I went to a cat cafe in Osaka yesterday. Although, describing it as a "cafe" is somewhat misleading. It's more of a cat brothel than a cat cafe.
It's hidden inside a nondescript office building. An elevator discreetly whisks you up to the third floor. The elevator opens into a small hallway where you must remove your shoes and put on a pair of slippers.
You then open a sliding door to enter the cafe but before you can go any further, you are instructed to hold out your hands, palms up, while an employee sprays them with disinfectant.
You are then directed to the counter to pay in advance. Six hundred yen (about $5) gets you all the cats you can stroke for an hour. A few hundred yen extra gets you a drink to quench your thirst after all of the heavy petting is over.
After you have removed your shoes, sterilized your hands and paid your money, it's time to get down on your knees and play with the cat of your choice.
The cafe is called Neko no Jikan 猫の時間 (or "Cat Time" in English). The 20 cats that work here have free range of the place, sitting and sleeping wherever they like.
The cafe consists of two large rooms. There is the cafe area, which is exactly what it sounds like. There are couches and small tables where you can sip a cup of coffee while a cat sleeps on your lap or at your feet. It is a cozy space with soft lighting and classical music playing quietly in the background.
The other room, attached to the cafe, is best described as a cat playroom. No drinks are allowed in this room. You can play with the cats or just sit on one of the many couches and watch all of the four-legged loving go down.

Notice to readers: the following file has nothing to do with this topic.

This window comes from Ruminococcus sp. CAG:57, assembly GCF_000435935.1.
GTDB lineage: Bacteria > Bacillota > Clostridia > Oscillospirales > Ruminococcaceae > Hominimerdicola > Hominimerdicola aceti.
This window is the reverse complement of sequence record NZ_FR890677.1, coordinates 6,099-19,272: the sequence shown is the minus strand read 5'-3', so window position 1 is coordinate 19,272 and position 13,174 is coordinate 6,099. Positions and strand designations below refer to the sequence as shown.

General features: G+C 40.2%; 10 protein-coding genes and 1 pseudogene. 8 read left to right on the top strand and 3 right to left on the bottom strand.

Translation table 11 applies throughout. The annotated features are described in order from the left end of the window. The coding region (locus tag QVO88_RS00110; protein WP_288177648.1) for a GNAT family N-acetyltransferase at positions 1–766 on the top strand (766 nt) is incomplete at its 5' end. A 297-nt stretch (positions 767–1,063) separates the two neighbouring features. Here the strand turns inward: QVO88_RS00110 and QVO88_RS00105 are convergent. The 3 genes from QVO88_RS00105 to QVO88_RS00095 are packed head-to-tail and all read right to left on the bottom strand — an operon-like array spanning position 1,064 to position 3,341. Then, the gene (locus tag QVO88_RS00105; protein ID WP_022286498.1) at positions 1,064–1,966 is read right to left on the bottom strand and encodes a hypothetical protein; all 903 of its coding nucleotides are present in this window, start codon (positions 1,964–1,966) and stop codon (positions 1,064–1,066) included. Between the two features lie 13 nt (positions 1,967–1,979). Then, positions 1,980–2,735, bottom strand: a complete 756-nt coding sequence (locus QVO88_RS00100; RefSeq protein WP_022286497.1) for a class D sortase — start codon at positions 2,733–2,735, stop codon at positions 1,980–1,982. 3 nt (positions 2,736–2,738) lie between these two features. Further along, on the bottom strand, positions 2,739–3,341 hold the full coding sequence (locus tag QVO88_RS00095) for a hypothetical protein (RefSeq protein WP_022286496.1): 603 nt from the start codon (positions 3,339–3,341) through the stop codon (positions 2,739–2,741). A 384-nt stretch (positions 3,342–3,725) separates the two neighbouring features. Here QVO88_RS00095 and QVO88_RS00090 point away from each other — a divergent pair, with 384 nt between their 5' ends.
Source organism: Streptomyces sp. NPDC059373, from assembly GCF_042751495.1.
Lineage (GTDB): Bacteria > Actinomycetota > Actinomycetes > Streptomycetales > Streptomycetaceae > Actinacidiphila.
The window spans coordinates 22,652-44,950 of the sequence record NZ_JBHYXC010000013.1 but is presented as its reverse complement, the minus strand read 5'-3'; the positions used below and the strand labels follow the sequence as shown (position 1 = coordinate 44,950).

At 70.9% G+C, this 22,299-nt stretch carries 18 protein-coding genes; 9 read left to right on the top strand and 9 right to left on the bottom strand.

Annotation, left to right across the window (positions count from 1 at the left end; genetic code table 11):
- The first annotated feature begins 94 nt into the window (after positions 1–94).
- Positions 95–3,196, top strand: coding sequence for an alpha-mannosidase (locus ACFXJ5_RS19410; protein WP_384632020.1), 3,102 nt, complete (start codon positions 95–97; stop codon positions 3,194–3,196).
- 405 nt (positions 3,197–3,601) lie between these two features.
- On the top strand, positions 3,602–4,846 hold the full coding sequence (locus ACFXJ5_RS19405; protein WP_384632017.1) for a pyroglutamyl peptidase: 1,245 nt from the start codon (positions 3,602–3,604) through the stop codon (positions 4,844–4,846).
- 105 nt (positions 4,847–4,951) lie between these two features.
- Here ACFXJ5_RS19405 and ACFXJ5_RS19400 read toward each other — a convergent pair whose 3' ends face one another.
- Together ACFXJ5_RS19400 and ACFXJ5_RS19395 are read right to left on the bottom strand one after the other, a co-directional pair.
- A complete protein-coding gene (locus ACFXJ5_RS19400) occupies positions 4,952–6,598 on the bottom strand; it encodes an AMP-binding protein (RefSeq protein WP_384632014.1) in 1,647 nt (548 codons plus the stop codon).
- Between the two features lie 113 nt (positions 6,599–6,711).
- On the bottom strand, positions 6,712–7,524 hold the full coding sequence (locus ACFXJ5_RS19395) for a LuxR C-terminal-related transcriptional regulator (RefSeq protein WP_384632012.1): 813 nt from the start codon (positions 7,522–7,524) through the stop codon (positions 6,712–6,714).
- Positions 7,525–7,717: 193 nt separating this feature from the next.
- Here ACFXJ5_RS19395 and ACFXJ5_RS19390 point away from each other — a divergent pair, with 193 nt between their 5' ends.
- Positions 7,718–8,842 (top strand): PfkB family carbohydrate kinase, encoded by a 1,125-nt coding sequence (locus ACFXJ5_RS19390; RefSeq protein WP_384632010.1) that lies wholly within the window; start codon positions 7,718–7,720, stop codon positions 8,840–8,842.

The cafe was busy but not crowded. The vast majority of customers were women. There were a few men but they had all come on the arms of their girlfriends. The most enthusiastic customer was a middle-aged man with a 1950s rock-and-roll pompadour. He made a point of talking to all of the cats, clucking and cooing over their every move.
"Oh look at you! You sure like to sleep don't you? Oh, yes you do. Yes you do. You cute little sleeper you."
(I am translating this from Japanese so that might not be exactly what he said but the meaning behind his words was clear.)
Of course, cats being cats, it was somewhat difficult to seduce them into spending time with you. They would sit in your lap for about a minute before squirming out of your embrace.
If you wanted a cat to play with you, you were better off buying some tuna from the cafe in order to lure them in. These ladies bought some tuna and they were instantly the most popular people in the room.
The woman with the pink cell phone on her lap could tell I was feeling a bit left out so she handed me a piece of her tuna. As soon as I started waving the tuna around, I had no shortage of cats wanting to sit on my lap. But once the tuna was gone, so were they.
Everyone was pouring out love to these cats but the cats weren't giving much back. Cats do not love openly and blindly like dogs. Cats can be affectionate and playful but they are also independent and solitary (or stubborn and uncooperative, depending on your viewpoint). I was happy enough just to be near them.
I had never heard of cat cafes before coming to Japan and I'm surprised the trend hasn't caught on in the rest of the world. Cat cafes are a great idea, especially for people whose landlords won't allow pets in their buildings. Or for people who can't have a cat because they live with an allergic partner.
It's a brilliant concept. If I can find a cat cafe in Kyoto, I'm going to go at least once a month.
If you are in the Osaka area and want to visit Neko no Jikan, you can find a map here. There is no English spoken and no English menus so be sure to learn some basic Japanese before you go. Of course, that's just to communicate with the staff. You only need to speak the language of love with the cats.